What the system is actually complaining about is that the zpool is called "zones" and is mounted as "/zones". The workaround is to set the ZFS mountpoint to be something different from the pool name.

For example,  I created a new ZFS filesystem under zones called "zoneroot":

# zfs create zones/zoneroot

Then (and this is the important bit), I set the mountpoint to something else:

# zfs set mountpoint=/zoneroot zones/zoneroot

Running zfs list for this dataset shows:

zones/zoneroot                  1.80G   122G    32K  /zoneroot

Now, I can create a zone, let's call it "s2":

# zonecfg -z s2
s2: No such zone configured
Use 'create' to begin configuring a new zone.
zonecfg:s2> create
zonecfg:s2> set zonepath=/zoneroot/s2

zonecfg:s2> verify
zonecfg:s2> commit
zonecfg:s2> exit

On installing this zone, a new ZFS file system is created, /zoneroot/s2.

Now, when running the "lupc -S" command, Live Upgrade doesn't complain about unconfigured configurations!

Saturday, 15 February 2014

N36L and N54L in the same vSphere cluster

In the home lab I have a two-node cluster built around the HP Microserver N36L. Recently I took delivery of an N54L which I wanted to add to the cluster.

Although it was straightforward to add the new host, I was unable to vMotion VMs between the two types of CPU as there was a CPU incompatability:

Okay, so the CPUs are different between the two servers, but they are both AMD, so I figured I could make it work by enabling Enhanced vMotion Compatability (EVC). Unfortunately, this complained that the CPUs were either missing features, or that the VMs were using these CPU features:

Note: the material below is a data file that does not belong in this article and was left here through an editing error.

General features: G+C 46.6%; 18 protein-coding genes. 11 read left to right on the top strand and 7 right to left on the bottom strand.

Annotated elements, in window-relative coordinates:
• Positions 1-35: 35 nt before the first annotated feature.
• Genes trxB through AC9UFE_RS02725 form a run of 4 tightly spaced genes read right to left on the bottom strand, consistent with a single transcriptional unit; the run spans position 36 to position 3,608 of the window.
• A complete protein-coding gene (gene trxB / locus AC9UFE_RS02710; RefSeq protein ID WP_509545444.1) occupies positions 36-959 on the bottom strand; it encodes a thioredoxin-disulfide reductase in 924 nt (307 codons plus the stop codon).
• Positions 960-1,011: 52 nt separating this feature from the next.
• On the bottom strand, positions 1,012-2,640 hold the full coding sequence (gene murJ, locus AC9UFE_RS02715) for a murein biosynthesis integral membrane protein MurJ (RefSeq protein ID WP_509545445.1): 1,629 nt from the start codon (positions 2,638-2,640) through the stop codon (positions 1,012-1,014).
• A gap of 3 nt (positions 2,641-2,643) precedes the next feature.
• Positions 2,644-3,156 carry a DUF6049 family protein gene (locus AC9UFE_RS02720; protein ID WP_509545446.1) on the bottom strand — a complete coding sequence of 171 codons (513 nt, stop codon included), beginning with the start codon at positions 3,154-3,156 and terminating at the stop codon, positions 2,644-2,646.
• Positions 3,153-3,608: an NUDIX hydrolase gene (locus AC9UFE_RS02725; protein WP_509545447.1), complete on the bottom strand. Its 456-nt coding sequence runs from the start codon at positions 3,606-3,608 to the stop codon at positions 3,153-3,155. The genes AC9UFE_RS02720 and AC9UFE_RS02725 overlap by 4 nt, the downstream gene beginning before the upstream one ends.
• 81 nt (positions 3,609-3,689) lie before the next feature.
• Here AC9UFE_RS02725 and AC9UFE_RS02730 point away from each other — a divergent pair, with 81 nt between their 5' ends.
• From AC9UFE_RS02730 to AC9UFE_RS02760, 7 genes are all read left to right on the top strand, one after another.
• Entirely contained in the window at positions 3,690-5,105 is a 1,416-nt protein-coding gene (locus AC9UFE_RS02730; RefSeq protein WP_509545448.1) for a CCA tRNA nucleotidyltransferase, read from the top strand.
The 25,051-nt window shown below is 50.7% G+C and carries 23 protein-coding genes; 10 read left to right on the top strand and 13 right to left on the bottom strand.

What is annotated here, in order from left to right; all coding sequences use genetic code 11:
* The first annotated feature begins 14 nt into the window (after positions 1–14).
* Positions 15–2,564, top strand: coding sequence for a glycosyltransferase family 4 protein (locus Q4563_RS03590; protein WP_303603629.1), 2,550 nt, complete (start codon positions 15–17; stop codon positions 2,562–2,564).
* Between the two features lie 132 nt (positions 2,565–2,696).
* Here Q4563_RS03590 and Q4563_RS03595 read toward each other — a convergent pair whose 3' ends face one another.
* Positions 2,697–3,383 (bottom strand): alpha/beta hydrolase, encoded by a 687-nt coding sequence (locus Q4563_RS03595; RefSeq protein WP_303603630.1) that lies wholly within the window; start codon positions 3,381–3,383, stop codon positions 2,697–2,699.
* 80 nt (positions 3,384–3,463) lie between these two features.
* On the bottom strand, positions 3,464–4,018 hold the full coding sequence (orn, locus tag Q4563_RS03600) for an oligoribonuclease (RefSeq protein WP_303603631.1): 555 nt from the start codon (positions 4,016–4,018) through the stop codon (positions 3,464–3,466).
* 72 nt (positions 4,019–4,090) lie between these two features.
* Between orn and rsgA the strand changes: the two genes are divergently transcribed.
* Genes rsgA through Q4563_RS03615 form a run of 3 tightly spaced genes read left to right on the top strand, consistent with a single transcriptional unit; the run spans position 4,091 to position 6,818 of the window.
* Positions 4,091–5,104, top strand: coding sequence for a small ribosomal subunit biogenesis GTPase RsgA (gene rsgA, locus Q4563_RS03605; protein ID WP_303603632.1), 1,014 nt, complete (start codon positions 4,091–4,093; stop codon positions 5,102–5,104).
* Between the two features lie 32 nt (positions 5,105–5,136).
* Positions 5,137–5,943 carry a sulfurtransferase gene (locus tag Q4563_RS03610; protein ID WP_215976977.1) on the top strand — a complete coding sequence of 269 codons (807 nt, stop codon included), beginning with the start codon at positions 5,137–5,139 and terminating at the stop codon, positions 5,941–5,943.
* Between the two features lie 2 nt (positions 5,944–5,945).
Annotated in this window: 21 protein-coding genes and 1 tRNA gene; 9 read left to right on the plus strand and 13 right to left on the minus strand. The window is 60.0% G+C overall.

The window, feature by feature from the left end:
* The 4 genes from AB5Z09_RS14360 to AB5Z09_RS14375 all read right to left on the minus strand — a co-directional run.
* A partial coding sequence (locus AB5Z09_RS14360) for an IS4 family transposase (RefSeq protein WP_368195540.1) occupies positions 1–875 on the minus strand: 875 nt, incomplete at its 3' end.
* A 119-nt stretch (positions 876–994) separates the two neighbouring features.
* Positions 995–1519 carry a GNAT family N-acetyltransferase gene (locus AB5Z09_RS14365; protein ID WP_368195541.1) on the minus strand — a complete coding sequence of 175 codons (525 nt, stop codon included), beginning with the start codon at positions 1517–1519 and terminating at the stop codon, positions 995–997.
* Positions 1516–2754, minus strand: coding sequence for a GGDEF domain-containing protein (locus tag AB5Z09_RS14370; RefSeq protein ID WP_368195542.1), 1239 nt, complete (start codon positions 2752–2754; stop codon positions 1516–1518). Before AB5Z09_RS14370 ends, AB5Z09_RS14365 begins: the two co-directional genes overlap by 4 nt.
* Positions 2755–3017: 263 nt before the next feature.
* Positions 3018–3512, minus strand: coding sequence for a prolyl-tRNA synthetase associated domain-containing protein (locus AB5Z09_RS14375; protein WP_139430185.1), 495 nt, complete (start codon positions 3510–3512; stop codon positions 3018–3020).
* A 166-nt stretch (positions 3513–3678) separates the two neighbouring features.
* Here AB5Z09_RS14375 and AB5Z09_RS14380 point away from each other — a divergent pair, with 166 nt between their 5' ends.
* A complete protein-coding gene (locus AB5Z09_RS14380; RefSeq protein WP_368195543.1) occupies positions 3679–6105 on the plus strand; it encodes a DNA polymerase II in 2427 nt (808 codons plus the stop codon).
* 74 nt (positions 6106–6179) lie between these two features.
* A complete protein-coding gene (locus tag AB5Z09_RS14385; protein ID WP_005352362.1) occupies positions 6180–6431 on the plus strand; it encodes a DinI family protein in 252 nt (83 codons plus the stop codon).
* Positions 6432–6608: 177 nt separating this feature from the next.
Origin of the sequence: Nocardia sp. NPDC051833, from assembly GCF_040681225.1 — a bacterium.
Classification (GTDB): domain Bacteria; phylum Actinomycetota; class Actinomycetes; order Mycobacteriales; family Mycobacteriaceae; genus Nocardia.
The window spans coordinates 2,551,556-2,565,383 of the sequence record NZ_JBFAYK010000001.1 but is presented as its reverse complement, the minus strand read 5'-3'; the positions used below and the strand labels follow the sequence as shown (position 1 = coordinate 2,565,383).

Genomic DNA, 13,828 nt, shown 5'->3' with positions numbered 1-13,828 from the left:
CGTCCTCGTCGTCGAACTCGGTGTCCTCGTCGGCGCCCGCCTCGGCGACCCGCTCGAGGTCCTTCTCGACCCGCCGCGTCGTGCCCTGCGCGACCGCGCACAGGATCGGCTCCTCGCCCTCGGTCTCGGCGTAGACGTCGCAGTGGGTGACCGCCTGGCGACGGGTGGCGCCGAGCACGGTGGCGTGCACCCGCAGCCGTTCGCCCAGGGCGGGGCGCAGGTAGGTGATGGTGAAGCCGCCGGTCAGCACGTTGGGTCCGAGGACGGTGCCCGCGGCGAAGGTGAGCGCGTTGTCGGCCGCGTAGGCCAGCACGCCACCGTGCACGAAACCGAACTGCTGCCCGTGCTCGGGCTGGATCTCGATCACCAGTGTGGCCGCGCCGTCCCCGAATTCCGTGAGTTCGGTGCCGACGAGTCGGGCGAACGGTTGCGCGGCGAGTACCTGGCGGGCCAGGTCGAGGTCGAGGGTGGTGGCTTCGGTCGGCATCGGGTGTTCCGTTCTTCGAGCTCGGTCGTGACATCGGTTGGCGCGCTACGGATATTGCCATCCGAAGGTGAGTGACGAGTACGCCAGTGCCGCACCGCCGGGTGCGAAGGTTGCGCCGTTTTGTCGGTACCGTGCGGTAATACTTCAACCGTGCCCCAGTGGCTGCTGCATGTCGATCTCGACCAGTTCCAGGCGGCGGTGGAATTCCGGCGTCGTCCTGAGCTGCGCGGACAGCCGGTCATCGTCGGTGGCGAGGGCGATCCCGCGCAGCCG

As it turned out, the problem was due to the virtual machines in the cluster.

In order to work around the error, I powered off each VM in the cluster, moved them to a host outside of the cluster, edited the settings of the VM, selected Options > CPUID Mask > Advanced > Reset all to Default.

This cleared a bunch of flags that have been set at one time (not by me; must have been an automatic change). Once that I was able to configure the cluster to use EVC for AMD "Generation 2" processors.

I was then able to cold migrate the VMs back to the new cluster and power them on. One problem though: How to move the vCenter Server and its SQL Server database VM into the cluster without powering it off. I tried to vMotion them while they were on, but got the same error as above.

The answer to this, courtesy of VMware knowledge base article 1013111, is to open a vSphere Client connection directly to the host running the vCenter and SQL Server VMs, power off the VMs, right-click on them and Remove from Inventory. Then open another vSphere Client connection directly to a host in the EVC-enabled cluster, and then browse the datastore containing these VMs. Once located, right-click the VMX file and add to inventory. This will register the VMs with the host and you can power them on (be sure to say you moved the VM when prompted). Once loaded (which can take some time on low end servers), open a new vSphere Client session to the vCenter Server and you should be able to see the VMs in the correct cluster.

Monday, 12 August 2013

VNXe: Using Unisphere remotely

I'm not sure if this has always been in Unisphere or was added as a recent release, but I've only just discovered this feature...

The VNXe is managed by a web-based Flash application called Unisphere. This application makes use of smooth fades for menus and screen information. All very impressive, until you're on an RDP session at which point it's mildly annoying.

Fortunately there is an option to allow the fading to be turned off. To enable, go to Settings and then Preferences. Tick the box labled "Optimize for remote management access" and click "Apply Changes".

The application will now feel a lot snappier.

Tuesday, 6 August 2013

EMC VNXe volume layout

Because of the way the VNXe "simplifies" the allocation and management of storage, it can be difficult to work out just what's happening under the hood. This can result in some unexpected behaviour...

When we originally purchased the VNXe, we only had six NL-SAS disks which were automatically assigned to the "Capacity Pool". The six disks were configured by the VNXe to be part of a RAID Group in a RAID 6 (4+2) configuration (i.e., four data disks, two parity disks). From this pool, we carved out a volume. This volume is striped across all six disks: